WASHINGTONThe Health Care Financing Administration (HCFA) has scrapped plans to significantly reduce payments in 2001 for therapies and technologies covered by Medicare under its Hospital Outpatient Prospective Payment System (HOPPS).
The reversal came after appeals by members of the House and Senate and a letter writing campaign directed at Congress and the White House led by the Association of Community Cancer Centers (ACCC). Almost all hospital-based cancer programs fall under the HOPPS payment plan, more commonly known as ambulatory payment classifications.
As a result of HCFA’s decision, payments for cancer drugs and biologics will remain at 5% below the average wholesale price (AWP). In an "alert" to members urging them to contact their elected officials, ACCC had warned that the agency planned to cut Medicare payments to 75% or less of AWP. "HCFA’s own data say that break-even for hospital outpatient departments is AWP minus 5%," the ACCC said.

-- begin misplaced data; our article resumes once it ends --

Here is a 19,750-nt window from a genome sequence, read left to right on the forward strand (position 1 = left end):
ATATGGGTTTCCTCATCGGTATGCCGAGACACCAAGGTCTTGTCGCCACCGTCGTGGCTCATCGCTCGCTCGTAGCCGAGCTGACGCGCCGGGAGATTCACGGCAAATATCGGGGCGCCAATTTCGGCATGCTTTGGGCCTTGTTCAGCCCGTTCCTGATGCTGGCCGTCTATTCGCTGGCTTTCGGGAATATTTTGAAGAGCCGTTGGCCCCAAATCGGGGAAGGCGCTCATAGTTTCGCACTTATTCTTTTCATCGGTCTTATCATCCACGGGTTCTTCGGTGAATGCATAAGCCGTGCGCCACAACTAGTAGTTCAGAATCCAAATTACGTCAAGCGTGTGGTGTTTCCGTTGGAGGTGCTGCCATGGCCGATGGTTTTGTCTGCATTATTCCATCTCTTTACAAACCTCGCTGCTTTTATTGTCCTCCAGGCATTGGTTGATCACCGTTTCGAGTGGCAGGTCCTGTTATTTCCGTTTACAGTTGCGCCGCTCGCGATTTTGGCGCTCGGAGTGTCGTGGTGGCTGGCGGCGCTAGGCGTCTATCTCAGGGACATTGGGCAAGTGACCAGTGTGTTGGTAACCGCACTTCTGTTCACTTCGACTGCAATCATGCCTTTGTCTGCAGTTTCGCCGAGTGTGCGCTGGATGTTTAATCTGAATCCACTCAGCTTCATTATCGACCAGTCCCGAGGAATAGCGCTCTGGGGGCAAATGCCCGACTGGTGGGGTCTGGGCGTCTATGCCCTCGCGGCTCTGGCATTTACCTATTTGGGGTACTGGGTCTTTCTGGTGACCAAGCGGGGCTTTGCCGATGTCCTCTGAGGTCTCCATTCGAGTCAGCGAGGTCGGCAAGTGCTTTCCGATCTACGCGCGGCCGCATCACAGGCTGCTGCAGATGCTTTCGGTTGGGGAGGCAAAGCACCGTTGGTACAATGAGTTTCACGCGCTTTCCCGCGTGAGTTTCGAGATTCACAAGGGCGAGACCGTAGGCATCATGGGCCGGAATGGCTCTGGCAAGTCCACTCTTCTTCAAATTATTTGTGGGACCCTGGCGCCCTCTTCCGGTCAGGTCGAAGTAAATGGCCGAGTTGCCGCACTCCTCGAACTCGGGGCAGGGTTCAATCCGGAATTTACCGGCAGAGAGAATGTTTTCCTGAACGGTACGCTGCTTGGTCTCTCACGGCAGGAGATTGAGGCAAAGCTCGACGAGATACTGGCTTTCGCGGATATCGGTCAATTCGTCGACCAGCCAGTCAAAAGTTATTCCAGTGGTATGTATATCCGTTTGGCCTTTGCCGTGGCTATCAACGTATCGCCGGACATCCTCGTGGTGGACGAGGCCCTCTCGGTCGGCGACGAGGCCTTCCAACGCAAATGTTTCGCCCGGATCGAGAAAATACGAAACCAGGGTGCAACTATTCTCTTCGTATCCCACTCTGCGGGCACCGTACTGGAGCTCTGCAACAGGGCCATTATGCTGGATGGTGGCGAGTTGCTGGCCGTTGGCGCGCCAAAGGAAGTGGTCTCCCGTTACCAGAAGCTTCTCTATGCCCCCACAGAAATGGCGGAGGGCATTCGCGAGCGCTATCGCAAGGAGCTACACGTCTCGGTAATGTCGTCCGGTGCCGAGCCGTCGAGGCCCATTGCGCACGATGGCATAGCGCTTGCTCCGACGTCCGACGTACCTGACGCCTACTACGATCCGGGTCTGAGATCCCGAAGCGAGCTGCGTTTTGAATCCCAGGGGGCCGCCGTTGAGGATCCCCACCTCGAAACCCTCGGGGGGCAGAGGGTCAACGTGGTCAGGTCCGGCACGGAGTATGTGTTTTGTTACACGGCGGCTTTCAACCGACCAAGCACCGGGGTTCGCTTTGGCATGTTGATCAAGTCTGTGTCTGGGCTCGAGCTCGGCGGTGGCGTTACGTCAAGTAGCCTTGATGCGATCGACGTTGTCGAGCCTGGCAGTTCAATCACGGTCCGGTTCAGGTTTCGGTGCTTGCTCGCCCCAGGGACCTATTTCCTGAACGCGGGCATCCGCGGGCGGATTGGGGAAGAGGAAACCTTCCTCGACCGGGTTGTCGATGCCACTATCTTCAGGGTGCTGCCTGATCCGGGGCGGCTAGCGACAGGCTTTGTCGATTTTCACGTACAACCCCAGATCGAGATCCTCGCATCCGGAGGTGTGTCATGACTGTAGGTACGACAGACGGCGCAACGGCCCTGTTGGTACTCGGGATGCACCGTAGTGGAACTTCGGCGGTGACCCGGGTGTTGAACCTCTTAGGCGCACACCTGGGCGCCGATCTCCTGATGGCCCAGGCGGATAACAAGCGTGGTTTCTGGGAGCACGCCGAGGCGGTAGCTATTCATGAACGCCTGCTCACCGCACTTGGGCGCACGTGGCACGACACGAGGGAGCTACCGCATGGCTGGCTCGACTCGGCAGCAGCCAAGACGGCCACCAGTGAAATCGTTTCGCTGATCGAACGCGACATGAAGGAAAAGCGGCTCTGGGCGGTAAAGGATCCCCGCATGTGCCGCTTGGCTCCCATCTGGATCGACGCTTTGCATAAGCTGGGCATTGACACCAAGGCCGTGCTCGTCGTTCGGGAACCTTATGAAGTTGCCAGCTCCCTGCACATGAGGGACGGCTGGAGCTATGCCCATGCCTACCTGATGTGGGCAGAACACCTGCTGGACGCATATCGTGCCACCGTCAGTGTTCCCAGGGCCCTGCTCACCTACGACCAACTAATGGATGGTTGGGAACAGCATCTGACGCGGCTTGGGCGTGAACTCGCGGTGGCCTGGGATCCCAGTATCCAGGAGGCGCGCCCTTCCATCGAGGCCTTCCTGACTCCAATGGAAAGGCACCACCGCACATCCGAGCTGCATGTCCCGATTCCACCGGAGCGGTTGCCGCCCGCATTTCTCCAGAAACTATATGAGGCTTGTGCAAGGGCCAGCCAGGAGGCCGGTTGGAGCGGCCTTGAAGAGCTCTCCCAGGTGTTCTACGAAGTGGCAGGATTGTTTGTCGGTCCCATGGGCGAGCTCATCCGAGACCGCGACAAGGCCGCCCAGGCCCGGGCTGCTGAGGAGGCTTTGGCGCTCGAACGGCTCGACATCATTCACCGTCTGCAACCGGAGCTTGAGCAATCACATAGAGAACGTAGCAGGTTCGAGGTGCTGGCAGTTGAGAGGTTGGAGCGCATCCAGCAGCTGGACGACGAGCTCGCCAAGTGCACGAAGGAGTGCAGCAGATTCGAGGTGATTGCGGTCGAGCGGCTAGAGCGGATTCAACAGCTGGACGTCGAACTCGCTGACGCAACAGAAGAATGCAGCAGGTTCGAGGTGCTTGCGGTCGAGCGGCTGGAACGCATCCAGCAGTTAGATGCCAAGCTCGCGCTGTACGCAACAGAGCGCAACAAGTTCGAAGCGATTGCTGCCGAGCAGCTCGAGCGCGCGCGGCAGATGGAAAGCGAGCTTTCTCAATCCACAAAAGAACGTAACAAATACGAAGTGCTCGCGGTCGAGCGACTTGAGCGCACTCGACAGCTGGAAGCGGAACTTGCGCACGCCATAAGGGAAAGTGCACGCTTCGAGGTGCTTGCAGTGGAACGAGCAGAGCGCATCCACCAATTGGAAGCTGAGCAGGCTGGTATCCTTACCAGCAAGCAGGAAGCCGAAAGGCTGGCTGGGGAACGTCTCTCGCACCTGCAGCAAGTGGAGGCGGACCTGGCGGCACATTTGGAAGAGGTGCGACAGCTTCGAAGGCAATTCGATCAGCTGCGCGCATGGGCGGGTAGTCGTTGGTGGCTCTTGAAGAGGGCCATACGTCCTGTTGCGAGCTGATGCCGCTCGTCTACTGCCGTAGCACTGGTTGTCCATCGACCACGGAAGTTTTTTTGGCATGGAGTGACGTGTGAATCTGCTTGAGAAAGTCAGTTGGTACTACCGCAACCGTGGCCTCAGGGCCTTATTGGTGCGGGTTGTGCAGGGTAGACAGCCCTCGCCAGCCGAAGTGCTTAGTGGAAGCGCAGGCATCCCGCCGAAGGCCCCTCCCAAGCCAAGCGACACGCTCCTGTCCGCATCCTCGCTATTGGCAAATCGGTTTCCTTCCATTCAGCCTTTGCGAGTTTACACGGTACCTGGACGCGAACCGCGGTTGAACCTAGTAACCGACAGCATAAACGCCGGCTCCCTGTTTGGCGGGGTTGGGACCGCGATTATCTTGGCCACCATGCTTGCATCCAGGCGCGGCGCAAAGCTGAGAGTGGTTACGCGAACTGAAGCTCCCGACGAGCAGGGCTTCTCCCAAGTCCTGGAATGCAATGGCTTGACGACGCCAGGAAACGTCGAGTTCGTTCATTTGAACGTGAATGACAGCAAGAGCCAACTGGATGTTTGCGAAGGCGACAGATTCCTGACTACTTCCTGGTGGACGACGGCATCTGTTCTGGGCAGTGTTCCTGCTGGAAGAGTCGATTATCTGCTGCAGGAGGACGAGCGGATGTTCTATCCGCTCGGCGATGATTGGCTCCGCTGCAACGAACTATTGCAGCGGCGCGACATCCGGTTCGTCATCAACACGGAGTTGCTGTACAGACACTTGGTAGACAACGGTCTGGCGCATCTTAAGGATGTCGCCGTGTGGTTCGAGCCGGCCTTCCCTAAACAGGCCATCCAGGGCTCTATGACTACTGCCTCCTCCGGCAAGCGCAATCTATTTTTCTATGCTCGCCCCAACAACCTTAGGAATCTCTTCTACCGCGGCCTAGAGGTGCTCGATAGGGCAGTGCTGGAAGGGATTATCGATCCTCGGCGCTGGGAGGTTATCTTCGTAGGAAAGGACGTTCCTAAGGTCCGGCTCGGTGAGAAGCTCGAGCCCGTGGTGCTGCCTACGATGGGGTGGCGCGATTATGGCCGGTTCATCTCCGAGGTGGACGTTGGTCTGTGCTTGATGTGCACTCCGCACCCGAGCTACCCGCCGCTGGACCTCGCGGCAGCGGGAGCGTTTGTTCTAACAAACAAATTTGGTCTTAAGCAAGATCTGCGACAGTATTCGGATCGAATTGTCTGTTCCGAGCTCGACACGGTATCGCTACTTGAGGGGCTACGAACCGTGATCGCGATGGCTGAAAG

In a statement announcing HCFA’s change of plans, the ACCC said that, without the change, the impact on Medicare beneficiaries with cancer would have been dramatic.
"Nearly 30% of all Medicare beneficiaries, including some of the most complex and difficult cases, are seen in the cancer center setting," the ACCC said. "It has been estimated that reimbursement for cancer drugs would have been cut by more than 25% under the original proposal. If this were the case, cancer programs would have faced severe losses on each Medicare patient they treat."
The reversal ensures that payments will remain at 95% of AWP, but only for 1 year, unless Congress works out new legislation. Rep. William M. Thomas (R-Calif), who opposed the reduced payment formula, has promised to explore the issue with HCFA officials and in legislative sessions during 2001.
The amount of any reduction in Medicare HOPPS payments will become known in the spring when HCFA publishes its proposed rules for 2002.